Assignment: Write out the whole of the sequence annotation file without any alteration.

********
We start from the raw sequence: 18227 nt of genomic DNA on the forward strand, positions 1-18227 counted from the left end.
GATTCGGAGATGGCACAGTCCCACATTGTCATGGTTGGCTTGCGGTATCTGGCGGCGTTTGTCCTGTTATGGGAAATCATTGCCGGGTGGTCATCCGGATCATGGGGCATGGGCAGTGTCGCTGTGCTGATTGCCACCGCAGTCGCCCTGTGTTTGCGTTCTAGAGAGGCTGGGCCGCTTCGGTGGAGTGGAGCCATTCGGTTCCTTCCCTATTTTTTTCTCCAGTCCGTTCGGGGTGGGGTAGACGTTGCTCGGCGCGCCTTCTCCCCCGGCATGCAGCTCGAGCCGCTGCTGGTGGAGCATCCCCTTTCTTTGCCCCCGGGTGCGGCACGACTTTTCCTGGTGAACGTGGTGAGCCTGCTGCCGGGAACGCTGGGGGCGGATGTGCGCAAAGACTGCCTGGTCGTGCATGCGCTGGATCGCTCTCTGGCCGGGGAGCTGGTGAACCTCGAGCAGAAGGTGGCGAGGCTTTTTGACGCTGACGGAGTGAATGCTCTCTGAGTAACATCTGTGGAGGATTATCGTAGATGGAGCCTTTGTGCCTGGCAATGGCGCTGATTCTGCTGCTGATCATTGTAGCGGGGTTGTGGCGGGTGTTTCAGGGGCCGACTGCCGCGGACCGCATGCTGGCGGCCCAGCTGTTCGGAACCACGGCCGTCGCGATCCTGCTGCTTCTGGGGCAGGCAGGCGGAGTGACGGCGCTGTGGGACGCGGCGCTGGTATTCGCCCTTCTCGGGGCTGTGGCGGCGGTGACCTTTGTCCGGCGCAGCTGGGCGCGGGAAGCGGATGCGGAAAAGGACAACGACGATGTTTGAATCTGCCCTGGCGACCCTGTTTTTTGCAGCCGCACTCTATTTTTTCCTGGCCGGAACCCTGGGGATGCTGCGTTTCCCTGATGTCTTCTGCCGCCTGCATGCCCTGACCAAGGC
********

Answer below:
We start from the raw sequence: 18227 nt of genomic DNA on the forward strand, positions 1-18227 counted from the left end.
GATTCGGAGATGGCACAGTCCCACATTGTCATGGTTGGCTTGCGGTATCTGGCGGCGTTTGTCCTGTTATGGGAAATCATTGCCGGGTGGTCATCCGGATCATGGGGCATGGGCAGTGTCGCTGTGCTGATTGCCACCGCAGTCGCCCTGTGTTTGCGTTCTAGAGAGGCTGGGCCGCTTCGGTGGAGTGGAGCCATTCGGTTCCTTCCCTATTTTTTTCTCCAGTCCGTTCGGGGTGGGGTAGACGTTGCTCGGCGCGCCTTCTCCCCCGGCATGCAGCTCGAGCCGCTGCTGGTGGAGCATCCCCTTTCTTTGCCCCCGGGTGCGGCACGACTTTTCCTGGTGAACGTGGTGAGCCTGCTGCCGGGAACGCTGGGGGCGGATGTGCGCAAAGACTGCCTGGTCGTGCATGCGCTGGATCGCTCTCTGGCCGGGGAGCTGGTGAACCTCGAGCAGAAGGTGGCGAGGCTTTTTGACGCTGACGGAGTGAATGCTCTCTGAGTAACATCTGTGGAGGATTATCGTAGATGGAGCCTTTGTGCCTGGCAATGGCGCTGATTCTGCTGCTGATCATTGTAGCGGGGTTGTGGCGGGTGTTTCAGGGGCCGACTGCCGCGGACCGCATGCTGGCGGCCCAGCTGTTCGGAACCACGGCCGTCGCGATCCTGCTGCTTCTGGGGCAGGCAGGCGGAGTGACGGCGCTGTGGGACGCGGCGCTGGTATTCGCCCTTCTCGGGGCTGTGGCGGCGGTGACCTTTGTCCGGCGCAGCTGGGCGCGGGAAGCGGATGCGGAAAAGGACAACGACGATGTTTGAATCTGCCCTGGCGACCCTGTTTTTTGCAGCCGCACTCTATTTTTTCCTGGCCGGAACCCTGGGGATGCTGCGTTTCCCTGATGTCTTCTGCCGCCTGCATGCCCTGACCAAGGC